The best part was that Arnie's had every machine that came out. If it was new, Arnie bought it. If it was a game you'd read about, you could be sure that Arnie's had it, which was a sea change. Before Arnie's, you were forced to stop in every arcade that existed, dragging your parents to the bad side of town on a vacation, because they might have that game you read about that sounded so cool. You had whirlwind romances with a game you found in a remote corner of Dayton, Ohio, falling in love with it and then being dragged off by your parents at the end of the trip.
But Arnie's had them all. You wanted it, it was there. No questions asked.
And while it lasted, it was the greatest glory of them all. Cair Paravel? That was nothing, compared to Arnie's Place. The Emerald City? A slum. Arnie's Place was where I wanted to sleep, wanted to dream, wanted to live….
But the downfall of Arnie's Place was, sadly, Arnie.
Arnold Kaye was, to put it kindly, a greedy nut… But then again, he had to be. The Westport Town Council was convinced that arcades were the spawn of the devil, and so Arnie was engaged in a continual battle with every adult within five miles. Nobody wanted it there except for the kids, and so Arnie made headline-grabbing ploys like locking himself across the doors of his arcade and picketing peoples' houses.
He saw the inherent potential in upscale arcades, but he didn't know the business well enough to make it profitable. Buying all the latest arcade machines sounded good – in fact, he touted it in the press – but the truth was that renting machines was a far better option. When a rented machine stopped producing money, you could send it back — but a bought machine hung around the arcade, taking up valuable floor space and not doing much.
I suppose Arnie could have sold them, and for all I know he tried, but the machines that nobody wanted to play were the machines that nobody wanted to buy. And Arnie didn't want to take a loss.
Faced with an ugly choice, Arnie kept buying machines but he ramped the play price to two quarters. This was a common practice back then, but the gentleman's agreement between arcaders and owners was that when the machine stopped being hot, you'd drop the price back to a single quarter. Not Arnie, though. You'd find games a year old that were still fifty cents, and the trips started becoming prohibitively expensive.
In an attempt to bolster his profits, Arnie opened an upscale ice-cream parlor called Sweet Nothings. I ate there once, a precious little barbershop place. The two-scoop sundae cost what would have been $6.50 in today's money, flecked with stale almond chips, and it tasted just like it had been scooped out of a supermarket. Judging from the foot traffic, nobody else liked it either.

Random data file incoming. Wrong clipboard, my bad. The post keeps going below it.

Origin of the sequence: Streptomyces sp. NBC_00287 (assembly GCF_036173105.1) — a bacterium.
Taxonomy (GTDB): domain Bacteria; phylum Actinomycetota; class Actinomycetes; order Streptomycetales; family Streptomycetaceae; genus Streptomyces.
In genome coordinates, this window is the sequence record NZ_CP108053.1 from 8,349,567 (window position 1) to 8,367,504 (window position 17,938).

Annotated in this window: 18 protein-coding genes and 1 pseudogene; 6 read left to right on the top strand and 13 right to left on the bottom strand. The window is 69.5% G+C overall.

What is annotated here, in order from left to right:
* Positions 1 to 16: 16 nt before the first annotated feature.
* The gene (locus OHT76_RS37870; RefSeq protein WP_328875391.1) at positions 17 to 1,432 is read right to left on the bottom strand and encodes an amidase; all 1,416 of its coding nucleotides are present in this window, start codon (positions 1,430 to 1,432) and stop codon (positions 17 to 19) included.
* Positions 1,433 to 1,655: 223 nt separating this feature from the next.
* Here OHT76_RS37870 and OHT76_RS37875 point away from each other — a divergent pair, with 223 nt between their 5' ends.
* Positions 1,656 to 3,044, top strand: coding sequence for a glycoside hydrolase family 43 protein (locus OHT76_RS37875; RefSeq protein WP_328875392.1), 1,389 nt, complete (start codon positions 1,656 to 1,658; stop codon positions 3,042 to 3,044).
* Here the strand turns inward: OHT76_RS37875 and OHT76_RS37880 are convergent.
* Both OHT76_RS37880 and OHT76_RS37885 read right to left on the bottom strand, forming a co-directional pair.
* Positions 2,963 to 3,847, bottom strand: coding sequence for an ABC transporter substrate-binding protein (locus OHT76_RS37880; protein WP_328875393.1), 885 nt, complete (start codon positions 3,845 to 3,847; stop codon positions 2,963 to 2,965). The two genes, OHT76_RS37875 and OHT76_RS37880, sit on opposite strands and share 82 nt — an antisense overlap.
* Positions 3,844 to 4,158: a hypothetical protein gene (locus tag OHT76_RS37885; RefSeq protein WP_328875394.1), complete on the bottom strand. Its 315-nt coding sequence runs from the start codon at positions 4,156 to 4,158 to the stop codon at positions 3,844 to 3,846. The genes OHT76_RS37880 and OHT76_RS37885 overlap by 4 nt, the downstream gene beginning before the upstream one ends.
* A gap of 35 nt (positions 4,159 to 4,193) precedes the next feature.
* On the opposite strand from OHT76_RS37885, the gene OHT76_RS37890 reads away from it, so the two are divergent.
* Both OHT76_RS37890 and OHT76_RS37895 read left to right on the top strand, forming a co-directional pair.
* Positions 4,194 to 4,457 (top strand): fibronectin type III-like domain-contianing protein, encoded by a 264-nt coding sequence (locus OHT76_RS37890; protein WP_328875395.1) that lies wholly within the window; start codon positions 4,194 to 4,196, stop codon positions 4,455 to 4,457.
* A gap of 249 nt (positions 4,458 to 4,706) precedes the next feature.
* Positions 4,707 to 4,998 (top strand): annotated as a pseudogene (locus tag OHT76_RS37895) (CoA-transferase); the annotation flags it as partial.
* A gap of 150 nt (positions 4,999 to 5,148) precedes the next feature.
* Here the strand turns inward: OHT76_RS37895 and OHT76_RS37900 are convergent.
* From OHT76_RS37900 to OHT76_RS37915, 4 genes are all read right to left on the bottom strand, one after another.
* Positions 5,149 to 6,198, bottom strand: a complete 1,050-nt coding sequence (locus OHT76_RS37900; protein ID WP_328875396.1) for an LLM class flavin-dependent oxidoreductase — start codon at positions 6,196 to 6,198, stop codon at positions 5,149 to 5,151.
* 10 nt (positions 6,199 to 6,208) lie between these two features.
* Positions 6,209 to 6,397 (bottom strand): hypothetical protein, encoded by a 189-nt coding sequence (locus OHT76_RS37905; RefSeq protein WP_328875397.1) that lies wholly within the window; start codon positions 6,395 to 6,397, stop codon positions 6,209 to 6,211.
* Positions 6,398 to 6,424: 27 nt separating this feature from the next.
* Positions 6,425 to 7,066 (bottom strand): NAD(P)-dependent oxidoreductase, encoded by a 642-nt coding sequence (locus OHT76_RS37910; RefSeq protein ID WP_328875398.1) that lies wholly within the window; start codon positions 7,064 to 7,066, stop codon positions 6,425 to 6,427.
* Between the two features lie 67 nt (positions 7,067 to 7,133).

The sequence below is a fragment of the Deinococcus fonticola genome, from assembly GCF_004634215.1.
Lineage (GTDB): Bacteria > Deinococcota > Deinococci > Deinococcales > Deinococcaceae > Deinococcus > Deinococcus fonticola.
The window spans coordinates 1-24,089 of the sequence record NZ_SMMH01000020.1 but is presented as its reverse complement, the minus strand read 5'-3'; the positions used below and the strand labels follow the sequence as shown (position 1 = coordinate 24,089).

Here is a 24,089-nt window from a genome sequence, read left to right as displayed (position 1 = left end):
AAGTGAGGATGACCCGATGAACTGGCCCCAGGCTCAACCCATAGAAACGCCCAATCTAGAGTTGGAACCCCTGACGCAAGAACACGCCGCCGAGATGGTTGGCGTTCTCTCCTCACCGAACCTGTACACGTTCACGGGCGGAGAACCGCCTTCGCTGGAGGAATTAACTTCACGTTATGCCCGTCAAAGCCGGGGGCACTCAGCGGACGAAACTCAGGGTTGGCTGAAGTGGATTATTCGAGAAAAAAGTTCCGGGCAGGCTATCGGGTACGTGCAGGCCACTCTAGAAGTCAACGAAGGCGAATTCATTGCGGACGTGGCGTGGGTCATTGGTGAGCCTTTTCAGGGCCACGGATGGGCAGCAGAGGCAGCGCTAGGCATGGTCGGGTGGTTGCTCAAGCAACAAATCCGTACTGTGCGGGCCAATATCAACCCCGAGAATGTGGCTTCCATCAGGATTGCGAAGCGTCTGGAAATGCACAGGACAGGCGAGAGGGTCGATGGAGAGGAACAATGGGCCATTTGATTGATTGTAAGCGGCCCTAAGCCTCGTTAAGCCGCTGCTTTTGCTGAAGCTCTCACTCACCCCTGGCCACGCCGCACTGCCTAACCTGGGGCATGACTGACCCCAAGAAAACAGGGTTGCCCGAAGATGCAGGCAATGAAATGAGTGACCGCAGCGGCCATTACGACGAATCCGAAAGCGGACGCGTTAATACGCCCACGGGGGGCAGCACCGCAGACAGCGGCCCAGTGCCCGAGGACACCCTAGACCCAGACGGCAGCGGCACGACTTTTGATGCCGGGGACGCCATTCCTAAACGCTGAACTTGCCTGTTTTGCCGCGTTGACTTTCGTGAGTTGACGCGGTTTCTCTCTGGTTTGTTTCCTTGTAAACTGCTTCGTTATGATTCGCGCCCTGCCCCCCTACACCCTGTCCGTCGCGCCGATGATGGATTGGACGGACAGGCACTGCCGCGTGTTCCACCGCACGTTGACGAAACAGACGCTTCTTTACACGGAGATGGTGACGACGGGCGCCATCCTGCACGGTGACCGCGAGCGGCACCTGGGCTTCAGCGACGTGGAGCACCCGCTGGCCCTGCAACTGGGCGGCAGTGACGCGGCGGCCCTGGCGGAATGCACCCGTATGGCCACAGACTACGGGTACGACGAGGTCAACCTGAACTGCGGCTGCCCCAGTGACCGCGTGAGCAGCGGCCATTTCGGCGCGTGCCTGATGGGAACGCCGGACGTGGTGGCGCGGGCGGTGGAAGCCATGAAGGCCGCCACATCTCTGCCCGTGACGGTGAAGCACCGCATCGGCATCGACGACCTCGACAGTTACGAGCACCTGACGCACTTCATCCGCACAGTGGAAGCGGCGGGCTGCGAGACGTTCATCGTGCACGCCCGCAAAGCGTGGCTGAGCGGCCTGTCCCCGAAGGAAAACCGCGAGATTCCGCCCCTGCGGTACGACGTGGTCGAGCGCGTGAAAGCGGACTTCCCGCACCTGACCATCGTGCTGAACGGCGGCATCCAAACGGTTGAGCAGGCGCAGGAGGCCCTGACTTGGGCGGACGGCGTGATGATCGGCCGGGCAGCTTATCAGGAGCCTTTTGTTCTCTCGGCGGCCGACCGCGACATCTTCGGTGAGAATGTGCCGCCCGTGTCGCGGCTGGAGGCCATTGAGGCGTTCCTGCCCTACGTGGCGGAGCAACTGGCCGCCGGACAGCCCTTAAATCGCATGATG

Convinced that the key to success was expansion, Arnie opened up a new wing devoted exclusively to pool… which was, surprisingly, a success. Now, Arnie's Place had wall-to-wall guidos, angry teenagers with Winstons in their rolled-up sleeves and a sneering attitude towards dumb kids who'd play videogames. It turned out that Arnie liked the sneering teens better than he did the squalling kids, so the arcade police turned into arcade Nazis who'd boot you out for running but would cheerfully ignore the pool-shooting thugs smoking directly under the "NO SMOKING" sign.
By now, Arnie's was too expensive, oppressive, and filled with kids who wanted to beat the crap out of you. Traffic dropped. Sensing that the arcade side was over, Arnie stopped buying every new machine, and the spiral continued. The pool hall kept Arnie afloat financially for awhile, but it also made his arguments with the town council worse; like it or not, Arnie's Place was a hangout for drinking teenagers now, and his lawyers got rich while he got poor.
It stayed open until I left town in 1995, but it was a shadow of what it had been. When I returned recently, it had finally closed down, its massive floorspace replaced with two trendy clothing stores.
I hold a quarter in my hands now, and it has no power aside from memory. I can reach my hand a foot to one side and click to bring up a game far better than anything Arnie's could have ever offered me. Those days are gone.
But there will always be a part of me that's at Arnie's Place, in my mecca, wandering among the games. If there is a heaven, there is a room containing Arnie's Place – what it was, and what it should have been.
Rest in peace, little arcade. You will be missed.